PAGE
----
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Sunday 24 September 2023 Dublin: 15°C
# equal pay equal work
'During the summer she has to sign on': Some school secretaries are paid €10,900 a year, others €35,000
There are around 3,000 school secretaries in Ireland – most of whom are in precarious employment.

SCHOOL SECRETARIES ARE preparing a national campaign next year to address precarious employment issues and pay discrepancies.

The marked differences in salaries are because of the various methods in which secretaries are paid: some get a salary directly from the Department of Education and Skills worth between €24,000 and €31,000 while others are paid through an ‘ancillary grant’ that is given to a school’s board of management. The current rate at which the latter group is paid is €11.50 an hour.

These secretaries have no pension, sick leave or scale of pay as those paid through the Department do, and some have to apply for social welfare during the summer months.

There are around 3,000 school secretaries working at Irish primary and secondary schools. There are over 300 secretaries who are paid directly through the Department, with the rest in more precarious employment – (179 primary school secretaries and 130 post-primary secretaries at the end of the first quarter of 2018, according to government figures).

Kathleen O’Doherty, a Letterkenny-based secretary and a member of the trade union Fórsa, compared the situation to the equal pay dispute that teachers had raised over the past few years, where some teachers earn a starting salary that’s lower than their counterparts’ salaries.

“It’s just the unfairness and disparity of it,” O’Doherty said. “Even when teachers talk about equal pay, they are coming in on a lower rate – but they still have their pay and conditions.”

A secretary called me to say that she’d just been told that there was no work for her because the numbers had dropped – another said she was losing hours because they don’t have as many pupils at the school.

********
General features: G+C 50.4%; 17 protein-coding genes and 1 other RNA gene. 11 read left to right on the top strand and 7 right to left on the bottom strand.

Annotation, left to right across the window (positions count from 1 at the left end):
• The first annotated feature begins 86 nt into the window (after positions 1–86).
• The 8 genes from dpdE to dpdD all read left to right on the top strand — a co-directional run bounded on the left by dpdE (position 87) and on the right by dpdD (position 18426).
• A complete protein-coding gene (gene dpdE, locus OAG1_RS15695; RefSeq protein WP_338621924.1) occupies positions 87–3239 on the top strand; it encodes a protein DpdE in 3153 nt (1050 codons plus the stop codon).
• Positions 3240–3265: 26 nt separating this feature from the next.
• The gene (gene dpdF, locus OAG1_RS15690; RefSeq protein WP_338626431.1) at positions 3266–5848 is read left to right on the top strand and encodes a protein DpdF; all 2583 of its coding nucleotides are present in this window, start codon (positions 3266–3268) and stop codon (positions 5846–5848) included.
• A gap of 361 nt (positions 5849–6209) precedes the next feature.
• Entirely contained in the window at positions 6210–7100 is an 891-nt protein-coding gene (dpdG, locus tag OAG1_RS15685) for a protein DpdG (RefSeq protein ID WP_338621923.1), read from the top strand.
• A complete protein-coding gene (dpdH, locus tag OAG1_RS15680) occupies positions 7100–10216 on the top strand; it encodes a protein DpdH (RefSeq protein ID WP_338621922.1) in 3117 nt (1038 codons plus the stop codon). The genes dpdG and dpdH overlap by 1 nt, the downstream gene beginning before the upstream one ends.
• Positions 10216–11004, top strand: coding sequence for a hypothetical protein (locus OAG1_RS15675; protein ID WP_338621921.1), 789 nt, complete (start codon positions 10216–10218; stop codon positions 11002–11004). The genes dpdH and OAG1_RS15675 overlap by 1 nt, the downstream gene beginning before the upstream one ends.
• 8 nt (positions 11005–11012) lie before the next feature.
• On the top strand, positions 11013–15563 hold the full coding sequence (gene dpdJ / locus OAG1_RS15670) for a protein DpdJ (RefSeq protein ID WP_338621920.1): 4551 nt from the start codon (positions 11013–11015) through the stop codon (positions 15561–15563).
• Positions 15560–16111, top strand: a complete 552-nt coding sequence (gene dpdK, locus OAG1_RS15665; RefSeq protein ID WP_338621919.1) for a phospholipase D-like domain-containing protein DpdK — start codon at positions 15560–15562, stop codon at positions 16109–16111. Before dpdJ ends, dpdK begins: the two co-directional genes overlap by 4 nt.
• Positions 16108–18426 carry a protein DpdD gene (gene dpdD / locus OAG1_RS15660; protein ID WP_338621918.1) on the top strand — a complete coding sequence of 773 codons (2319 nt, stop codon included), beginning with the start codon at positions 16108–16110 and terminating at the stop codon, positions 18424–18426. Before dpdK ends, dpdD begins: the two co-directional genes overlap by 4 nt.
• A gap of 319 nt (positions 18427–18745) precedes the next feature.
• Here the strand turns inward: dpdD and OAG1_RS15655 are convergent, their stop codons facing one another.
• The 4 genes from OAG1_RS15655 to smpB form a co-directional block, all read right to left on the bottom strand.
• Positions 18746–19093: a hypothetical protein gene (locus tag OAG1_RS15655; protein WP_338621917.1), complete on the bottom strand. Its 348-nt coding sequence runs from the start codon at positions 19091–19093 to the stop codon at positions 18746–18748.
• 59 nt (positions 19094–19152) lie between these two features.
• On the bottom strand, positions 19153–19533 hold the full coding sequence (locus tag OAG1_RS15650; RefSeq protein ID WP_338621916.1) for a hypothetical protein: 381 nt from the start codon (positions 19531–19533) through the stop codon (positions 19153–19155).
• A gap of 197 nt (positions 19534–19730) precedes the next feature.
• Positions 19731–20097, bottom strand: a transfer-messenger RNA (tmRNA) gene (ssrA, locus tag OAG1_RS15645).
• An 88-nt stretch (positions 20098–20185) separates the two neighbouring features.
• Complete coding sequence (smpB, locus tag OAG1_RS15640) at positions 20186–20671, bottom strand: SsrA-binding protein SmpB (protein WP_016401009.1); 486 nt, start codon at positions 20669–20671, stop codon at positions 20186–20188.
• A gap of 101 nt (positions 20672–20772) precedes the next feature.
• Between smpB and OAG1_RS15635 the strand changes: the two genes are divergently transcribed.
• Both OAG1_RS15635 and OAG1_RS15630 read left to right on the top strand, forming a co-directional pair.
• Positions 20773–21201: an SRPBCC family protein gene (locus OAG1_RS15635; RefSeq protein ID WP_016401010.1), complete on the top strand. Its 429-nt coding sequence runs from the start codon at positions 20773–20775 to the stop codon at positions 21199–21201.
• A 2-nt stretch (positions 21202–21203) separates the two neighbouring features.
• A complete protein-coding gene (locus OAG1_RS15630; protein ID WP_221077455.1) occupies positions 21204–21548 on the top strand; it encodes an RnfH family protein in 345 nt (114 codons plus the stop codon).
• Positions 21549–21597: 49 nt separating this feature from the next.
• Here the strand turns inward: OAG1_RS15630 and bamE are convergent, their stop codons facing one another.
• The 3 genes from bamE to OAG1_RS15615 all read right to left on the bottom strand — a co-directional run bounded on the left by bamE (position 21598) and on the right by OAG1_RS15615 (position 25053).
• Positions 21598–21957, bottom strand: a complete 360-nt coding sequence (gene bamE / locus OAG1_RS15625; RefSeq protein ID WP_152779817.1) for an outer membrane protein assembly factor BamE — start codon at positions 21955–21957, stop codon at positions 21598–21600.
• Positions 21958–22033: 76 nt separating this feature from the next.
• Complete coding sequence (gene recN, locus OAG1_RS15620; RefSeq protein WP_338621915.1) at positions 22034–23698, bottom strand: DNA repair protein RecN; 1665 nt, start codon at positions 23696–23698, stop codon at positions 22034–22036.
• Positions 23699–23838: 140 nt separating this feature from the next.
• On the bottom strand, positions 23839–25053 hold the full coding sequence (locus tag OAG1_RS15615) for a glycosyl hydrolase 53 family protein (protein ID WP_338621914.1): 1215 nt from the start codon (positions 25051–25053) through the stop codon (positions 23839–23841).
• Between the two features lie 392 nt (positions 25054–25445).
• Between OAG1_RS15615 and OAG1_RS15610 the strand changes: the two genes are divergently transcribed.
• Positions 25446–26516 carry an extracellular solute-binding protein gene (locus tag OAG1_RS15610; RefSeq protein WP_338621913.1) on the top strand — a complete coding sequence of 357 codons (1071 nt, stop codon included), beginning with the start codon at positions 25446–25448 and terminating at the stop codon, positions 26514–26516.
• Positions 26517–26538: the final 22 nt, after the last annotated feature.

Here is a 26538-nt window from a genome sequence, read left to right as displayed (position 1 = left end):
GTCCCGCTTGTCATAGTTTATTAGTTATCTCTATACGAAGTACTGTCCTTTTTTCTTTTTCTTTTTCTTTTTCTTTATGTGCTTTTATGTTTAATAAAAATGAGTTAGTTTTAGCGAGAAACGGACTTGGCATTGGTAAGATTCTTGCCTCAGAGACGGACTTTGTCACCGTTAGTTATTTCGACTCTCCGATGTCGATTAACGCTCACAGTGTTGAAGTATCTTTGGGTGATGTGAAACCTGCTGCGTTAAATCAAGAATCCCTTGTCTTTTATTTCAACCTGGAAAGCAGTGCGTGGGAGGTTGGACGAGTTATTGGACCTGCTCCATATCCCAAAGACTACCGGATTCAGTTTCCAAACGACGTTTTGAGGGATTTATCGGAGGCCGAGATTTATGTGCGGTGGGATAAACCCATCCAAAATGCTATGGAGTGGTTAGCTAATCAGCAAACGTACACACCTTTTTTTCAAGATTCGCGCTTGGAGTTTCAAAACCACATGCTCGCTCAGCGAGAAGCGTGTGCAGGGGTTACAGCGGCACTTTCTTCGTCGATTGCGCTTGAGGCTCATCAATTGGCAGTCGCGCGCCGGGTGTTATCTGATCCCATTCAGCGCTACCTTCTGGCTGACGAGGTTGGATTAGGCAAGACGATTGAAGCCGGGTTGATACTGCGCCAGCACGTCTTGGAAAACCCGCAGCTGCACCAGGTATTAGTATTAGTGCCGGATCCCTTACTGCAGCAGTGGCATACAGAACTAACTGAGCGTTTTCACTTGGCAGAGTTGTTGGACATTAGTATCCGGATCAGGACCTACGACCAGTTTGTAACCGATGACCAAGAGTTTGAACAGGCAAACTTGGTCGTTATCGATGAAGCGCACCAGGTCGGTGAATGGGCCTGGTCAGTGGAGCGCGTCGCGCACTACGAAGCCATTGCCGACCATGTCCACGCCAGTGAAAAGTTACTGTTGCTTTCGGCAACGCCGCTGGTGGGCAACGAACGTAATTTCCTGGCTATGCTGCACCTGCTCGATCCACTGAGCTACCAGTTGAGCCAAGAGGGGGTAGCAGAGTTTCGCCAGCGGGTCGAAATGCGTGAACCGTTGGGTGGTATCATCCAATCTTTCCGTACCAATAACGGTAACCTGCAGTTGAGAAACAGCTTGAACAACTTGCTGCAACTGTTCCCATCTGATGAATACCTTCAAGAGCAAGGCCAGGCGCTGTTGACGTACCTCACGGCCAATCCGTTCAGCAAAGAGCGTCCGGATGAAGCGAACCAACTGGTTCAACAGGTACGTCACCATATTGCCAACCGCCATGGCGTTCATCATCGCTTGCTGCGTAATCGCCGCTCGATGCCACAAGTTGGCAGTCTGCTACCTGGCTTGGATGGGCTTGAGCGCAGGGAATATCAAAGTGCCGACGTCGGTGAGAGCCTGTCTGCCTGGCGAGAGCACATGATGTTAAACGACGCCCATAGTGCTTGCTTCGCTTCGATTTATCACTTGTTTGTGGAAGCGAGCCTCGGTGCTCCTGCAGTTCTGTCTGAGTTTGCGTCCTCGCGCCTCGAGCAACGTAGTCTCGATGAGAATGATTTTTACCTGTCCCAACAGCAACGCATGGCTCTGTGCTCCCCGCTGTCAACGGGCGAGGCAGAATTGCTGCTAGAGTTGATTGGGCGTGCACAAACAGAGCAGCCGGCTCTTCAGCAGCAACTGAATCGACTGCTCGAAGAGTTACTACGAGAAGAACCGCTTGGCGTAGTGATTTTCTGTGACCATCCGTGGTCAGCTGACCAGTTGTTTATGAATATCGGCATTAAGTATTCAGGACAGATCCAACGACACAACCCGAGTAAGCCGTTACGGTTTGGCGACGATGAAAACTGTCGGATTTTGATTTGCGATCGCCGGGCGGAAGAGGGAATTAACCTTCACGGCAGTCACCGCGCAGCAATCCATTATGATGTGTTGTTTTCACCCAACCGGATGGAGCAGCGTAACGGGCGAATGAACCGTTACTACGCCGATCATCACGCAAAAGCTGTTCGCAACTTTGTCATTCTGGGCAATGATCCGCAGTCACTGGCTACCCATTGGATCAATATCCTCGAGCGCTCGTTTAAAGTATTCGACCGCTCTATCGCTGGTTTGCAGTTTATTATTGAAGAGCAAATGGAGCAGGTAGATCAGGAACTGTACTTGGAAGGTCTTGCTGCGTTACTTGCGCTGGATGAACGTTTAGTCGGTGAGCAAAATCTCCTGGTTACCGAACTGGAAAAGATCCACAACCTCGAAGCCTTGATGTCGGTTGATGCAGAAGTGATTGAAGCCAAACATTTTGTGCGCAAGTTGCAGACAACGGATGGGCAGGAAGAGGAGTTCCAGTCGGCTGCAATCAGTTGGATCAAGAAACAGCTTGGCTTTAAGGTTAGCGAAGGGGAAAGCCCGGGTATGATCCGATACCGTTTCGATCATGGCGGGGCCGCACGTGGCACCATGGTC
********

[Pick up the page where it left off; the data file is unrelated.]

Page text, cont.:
O’Doherty said that she understood the Department’s argument that pay rates are linked to the number of students, but “three or four students less doesn’t make such a difference that it deserves a pay change”.

Secretary Frank Considine told that the situation wasn’t fair, and some school secretaries might not be aware of the huge gaps between each other’s pay.

“If I might give one specific example to demonstrate the issue at hand, which I related to my own chairman.

Myself. School Secretary of an Administrative Principal. Mainstream school. Over 200 children, over 13 staff. My own salary, increased from €10,900 when I began this campaign, to €16,600 as a result of a review.
To my left. A colleague. School Secretary of an Administrative Principal. Mainstream school. Over 200 children, over 13 staff. Annual salary €27,000.
To my right. School Secretary of an Administrative Principal. Mainstream school. Over 200 children, over 13 staff. Annual salary €35,000.

“The overall funding all three schools receives from the Department of Education is identical. The difference in salaries is solely at the discretion of the respective boards of management.”

Considine has written to the Minister for Education a number of times in relation to pay, who he says has replied to say that he’s aware of the issue.

In one letter, Considine included three principals’ statements about their secretaries and their pay:

We have a school secretary who works 30 hours a week and a cleaner-caretaker who works 20 hours a week… The amount of money we can pay is dependent on our annual ancillary grant. Trying to pay both on a grant of between €38 and €40,000 does not leave much wiggle room. There is no such thing as increments. It is a very dead end job for a job that is so important to the school.
- Mayo principal
We have an excellent secretary, who is worth her weight in gold. We have not sufficient funds from ancillary grant to pay her over the summer months and she has to go on the dole. This, as you can imagine, is very embarrassing. - Sligo principal